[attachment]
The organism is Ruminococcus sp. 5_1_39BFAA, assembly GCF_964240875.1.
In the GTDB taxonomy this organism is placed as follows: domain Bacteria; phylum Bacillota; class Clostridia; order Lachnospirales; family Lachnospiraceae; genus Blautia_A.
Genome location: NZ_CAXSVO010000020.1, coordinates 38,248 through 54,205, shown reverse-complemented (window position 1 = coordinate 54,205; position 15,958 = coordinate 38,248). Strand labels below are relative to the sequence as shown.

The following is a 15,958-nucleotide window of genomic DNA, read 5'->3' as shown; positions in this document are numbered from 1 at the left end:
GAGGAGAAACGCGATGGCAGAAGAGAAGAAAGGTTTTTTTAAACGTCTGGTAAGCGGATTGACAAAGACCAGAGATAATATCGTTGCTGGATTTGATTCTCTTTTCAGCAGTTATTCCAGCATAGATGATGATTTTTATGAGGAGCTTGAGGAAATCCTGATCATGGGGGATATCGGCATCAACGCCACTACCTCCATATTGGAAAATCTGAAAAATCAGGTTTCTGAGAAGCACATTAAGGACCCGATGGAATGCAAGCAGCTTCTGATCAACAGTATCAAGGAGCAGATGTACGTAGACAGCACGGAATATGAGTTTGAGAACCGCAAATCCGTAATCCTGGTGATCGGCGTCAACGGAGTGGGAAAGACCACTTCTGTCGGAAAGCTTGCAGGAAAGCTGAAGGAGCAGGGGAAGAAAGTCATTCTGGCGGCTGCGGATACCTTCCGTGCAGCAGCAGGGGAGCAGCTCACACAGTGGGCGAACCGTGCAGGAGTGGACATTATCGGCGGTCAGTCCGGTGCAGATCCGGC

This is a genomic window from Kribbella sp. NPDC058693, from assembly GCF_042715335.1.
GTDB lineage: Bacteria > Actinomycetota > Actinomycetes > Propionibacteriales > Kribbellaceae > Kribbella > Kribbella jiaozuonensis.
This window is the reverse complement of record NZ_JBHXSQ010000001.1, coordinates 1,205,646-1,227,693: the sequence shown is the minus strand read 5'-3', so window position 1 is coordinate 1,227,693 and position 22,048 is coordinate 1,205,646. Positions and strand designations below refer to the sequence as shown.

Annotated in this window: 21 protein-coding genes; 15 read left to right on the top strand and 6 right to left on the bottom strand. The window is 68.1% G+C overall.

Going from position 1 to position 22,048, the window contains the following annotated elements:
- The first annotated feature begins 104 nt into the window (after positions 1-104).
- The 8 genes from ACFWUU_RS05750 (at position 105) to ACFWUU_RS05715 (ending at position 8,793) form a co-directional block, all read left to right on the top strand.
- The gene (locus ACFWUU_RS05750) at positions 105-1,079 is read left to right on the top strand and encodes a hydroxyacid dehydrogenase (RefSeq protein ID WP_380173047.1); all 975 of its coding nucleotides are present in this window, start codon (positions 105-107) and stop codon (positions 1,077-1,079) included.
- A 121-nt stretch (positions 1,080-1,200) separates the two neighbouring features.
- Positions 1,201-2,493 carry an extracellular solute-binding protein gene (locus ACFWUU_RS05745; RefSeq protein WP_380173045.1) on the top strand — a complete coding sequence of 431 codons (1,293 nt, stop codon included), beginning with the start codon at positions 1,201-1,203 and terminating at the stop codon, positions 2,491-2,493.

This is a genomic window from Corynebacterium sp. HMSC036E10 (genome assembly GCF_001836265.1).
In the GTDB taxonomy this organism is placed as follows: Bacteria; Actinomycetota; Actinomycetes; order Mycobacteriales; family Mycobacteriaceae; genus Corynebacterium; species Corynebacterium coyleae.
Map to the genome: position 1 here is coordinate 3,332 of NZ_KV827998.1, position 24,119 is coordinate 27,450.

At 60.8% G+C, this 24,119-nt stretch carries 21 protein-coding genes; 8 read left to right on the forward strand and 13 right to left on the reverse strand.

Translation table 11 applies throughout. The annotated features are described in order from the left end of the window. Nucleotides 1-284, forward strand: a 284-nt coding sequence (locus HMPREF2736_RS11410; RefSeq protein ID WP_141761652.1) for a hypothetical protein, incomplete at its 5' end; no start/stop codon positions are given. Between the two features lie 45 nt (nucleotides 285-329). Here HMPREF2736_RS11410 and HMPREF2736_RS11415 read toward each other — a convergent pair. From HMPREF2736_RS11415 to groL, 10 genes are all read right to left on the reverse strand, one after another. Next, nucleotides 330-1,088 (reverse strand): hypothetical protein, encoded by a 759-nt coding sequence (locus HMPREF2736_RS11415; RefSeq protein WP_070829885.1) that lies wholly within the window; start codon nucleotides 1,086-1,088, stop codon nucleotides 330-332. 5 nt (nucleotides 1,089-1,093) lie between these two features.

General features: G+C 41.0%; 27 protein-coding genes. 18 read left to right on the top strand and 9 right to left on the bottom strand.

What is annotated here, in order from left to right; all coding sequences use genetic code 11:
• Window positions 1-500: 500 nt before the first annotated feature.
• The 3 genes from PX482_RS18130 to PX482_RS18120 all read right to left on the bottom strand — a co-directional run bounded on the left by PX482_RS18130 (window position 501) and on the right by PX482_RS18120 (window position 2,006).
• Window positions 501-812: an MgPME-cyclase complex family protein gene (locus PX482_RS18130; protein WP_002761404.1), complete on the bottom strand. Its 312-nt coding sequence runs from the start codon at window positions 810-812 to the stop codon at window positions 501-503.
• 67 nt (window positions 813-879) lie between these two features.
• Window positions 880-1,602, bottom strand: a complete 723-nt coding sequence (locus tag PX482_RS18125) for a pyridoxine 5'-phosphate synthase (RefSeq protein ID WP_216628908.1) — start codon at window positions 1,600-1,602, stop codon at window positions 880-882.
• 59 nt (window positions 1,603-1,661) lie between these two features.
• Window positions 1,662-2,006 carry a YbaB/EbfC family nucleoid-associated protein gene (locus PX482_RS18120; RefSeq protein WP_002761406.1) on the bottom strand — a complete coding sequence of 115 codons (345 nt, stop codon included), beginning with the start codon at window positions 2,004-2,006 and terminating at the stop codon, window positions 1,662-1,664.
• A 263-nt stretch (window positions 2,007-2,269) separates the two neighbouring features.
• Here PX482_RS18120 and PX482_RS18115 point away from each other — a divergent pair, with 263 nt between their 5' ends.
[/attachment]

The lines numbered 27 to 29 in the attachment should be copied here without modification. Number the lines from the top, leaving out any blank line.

• Window positions 880-1,602, bottom strand: a complete 723-nt coding sequence (locus tag PX482_RS18125) for a pyridoxine 5'-phosphate synthase (RefSeq protein ID WP_216628908.1) — start codon at window positions 1,600-1,602, stop codon at window positions 880-882.
• 59 nt (window positions 1,603-1,661) lie between these two features.
• Window positions 1,662-2,006 carry a YbaB/EbfC family nucleoid-associated protein gene (locus PX482_RS18120; RefSeq protein WP_002761406.1) on the bottom strand — a complete coding sequence of 115 codons (345 nt, stop codon included), beginning with the start codon at window positions 2,004-2,006 and terminating at the stop codon, window positions 1,662-1,664.